Reading for Our Political Times | Wyatt’s World

From ongoing wars and mounting refugee crises to corrupt policies and the traumatic fight for health care, there is plenty of noise and heat in today’s politics. Well-argued and insightful nonfiction helps inform readers of these timely debates and adds much-needed perspective on the issues.

  • Hue 1968: A Turning Point of the American War in Vietnam by Mark Bowden (Atlantic Monthly).
    Bowden brings his talent for writing rigorous, vivid, eye-opening, and character-rich narrative nonfiction to this account of a pivotal moment during the Vietnam War. In addition to being a worthy contribution to history, it reminds readers, as the Afghanistan War is pushed off the front pages, of the reality of battle.
  • The Chickenshit Club: Why the Justice Department Fails To Prosecute Executives by Jesse Eisinger (S. & S.).
    There are plenty of American institutions in which the one percent thrive while the less privileged flounder, but the legal system is among the most insidious. Pulitzer Prize–winning journalist Eisinger’s exposé on corporate malfeasance probes the U.S. Department of Justice’s lack of rigor in prosecuting such wrongdoings.
  • The Making of Black Lives Matter: A Brief History of an Idea by Christopher J. Lebron (Oxford Univ.).
    Yale assistant professor Lebron (African American studies & philosophy) offers a portrait of Black Lives Matter—a key political movement of our times—in this history of both America and the movement itself, suggesting what the country must do to heal and ensure justice.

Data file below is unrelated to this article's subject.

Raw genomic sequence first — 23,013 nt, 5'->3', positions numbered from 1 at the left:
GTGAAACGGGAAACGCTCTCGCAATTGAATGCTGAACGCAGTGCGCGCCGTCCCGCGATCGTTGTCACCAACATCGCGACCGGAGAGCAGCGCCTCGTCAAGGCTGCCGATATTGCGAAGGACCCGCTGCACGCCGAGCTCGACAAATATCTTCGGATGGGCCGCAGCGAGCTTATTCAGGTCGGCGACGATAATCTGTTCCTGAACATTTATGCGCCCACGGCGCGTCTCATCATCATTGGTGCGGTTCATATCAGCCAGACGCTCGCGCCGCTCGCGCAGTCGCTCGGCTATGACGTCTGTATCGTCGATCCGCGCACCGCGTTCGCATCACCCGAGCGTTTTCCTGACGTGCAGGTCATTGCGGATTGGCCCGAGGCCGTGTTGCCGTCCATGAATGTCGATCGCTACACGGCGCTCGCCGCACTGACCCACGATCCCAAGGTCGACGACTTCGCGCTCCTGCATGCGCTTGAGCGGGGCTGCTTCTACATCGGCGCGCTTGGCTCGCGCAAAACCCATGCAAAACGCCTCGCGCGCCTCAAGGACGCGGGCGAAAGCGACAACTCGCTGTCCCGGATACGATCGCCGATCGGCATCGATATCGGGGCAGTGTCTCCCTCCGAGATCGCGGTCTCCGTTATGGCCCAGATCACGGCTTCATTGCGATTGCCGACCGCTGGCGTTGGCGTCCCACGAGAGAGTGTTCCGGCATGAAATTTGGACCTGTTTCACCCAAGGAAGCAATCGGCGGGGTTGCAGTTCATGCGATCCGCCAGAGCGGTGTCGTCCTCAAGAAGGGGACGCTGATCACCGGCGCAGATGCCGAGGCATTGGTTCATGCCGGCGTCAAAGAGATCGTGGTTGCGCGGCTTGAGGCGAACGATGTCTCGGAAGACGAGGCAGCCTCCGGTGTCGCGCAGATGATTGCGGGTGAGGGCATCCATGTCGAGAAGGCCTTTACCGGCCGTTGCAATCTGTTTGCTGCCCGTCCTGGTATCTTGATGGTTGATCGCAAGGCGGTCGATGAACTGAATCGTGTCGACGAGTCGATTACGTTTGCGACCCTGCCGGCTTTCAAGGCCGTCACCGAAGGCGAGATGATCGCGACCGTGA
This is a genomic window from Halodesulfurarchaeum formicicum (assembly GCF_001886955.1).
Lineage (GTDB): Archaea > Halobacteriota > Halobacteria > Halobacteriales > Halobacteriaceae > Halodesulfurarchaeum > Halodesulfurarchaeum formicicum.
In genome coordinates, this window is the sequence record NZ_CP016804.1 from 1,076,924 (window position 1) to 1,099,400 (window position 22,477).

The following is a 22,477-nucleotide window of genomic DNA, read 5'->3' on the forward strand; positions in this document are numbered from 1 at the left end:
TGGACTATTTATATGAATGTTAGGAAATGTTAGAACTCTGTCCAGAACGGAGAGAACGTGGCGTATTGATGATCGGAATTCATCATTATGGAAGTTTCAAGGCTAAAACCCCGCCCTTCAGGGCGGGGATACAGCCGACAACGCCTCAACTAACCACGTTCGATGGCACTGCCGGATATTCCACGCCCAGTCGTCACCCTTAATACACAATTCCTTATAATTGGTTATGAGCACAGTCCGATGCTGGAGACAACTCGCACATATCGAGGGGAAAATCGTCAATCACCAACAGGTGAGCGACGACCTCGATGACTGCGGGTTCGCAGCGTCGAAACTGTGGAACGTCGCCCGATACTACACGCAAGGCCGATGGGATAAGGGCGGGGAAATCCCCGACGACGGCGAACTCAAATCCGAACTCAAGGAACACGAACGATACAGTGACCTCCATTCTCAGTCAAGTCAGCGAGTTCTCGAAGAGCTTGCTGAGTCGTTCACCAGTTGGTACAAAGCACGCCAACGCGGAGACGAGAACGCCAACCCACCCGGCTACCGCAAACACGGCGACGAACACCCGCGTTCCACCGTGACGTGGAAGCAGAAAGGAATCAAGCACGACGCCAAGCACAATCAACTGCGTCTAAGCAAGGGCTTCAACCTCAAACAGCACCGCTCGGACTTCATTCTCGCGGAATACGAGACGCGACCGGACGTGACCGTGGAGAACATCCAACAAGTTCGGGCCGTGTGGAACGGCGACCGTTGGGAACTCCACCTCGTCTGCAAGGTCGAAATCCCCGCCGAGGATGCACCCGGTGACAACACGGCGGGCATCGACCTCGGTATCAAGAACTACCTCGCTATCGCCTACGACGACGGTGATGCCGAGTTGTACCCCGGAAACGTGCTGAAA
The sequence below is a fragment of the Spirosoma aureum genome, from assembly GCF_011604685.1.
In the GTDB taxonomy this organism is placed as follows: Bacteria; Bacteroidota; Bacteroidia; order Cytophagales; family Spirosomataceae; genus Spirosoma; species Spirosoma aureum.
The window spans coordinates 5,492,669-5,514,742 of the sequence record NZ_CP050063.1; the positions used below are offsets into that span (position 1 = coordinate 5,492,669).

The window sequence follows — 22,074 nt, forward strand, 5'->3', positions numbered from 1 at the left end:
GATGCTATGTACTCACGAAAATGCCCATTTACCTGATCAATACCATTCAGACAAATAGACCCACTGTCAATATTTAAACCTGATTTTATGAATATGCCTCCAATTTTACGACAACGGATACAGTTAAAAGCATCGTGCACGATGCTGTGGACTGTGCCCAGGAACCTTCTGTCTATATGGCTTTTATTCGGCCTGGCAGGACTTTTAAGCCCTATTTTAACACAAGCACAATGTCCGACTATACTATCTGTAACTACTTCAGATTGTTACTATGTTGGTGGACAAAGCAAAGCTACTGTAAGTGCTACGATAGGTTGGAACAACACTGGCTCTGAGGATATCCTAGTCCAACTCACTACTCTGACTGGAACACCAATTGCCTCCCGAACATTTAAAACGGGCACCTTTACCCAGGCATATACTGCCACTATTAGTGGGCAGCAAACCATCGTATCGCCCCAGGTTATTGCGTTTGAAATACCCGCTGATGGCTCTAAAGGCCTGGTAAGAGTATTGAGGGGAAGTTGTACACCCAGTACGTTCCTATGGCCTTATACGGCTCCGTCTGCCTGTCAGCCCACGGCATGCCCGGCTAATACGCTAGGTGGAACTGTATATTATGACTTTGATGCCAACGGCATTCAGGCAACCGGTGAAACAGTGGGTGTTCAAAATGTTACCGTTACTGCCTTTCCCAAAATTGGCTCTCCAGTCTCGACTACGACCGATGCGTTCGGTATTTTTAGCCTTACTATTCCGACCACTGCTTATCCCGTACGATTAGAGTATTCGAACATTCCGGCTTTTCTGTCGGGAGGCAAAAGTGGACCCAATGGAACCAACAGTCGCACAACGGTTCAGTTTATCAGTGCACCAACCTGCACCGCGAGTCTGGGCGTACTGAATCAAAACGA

• We Crossed a Bridge and It Trembled: Voices from Syria by Wendy Pearlman (Custom House).
    From Syria, an outpouring of despair is making its way into the world. Photos of bloodied, stunned children, families lined up against wire fences attempting to escape the war zone, and victims of chemical weapons demand a few days of media attention before our local problems intrude once more. Documenting the stories of Syrians caught in the conflict, this oral history concentrates more fully on the perpetuating civil war and its human costs.
  • An American Sickness: How Healthcare Became Big Business and How You Can Take It Back by Elisabeth Rosenthal (Penguin).
    As concerned Americans watch with a mix of terror, disgust, and outrage as debates continue in Congress over health-care reform, Rosenthal sends up a deeply researched battle cry to fix the system across every level, relating the tools and facts needed to stop the profiteering.
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Neal Wyatt About Neal Wyatt

Neal Wyatt compiles LJ's online feature Wyatt's World and is the author of The Readers' Advisory Guide to Nonfiction (ALA Editions, 2007). She is a collection development and readers' advisory librarian from Virginia. Those interested in contributing to The Reader's Shelf should contact her directly at

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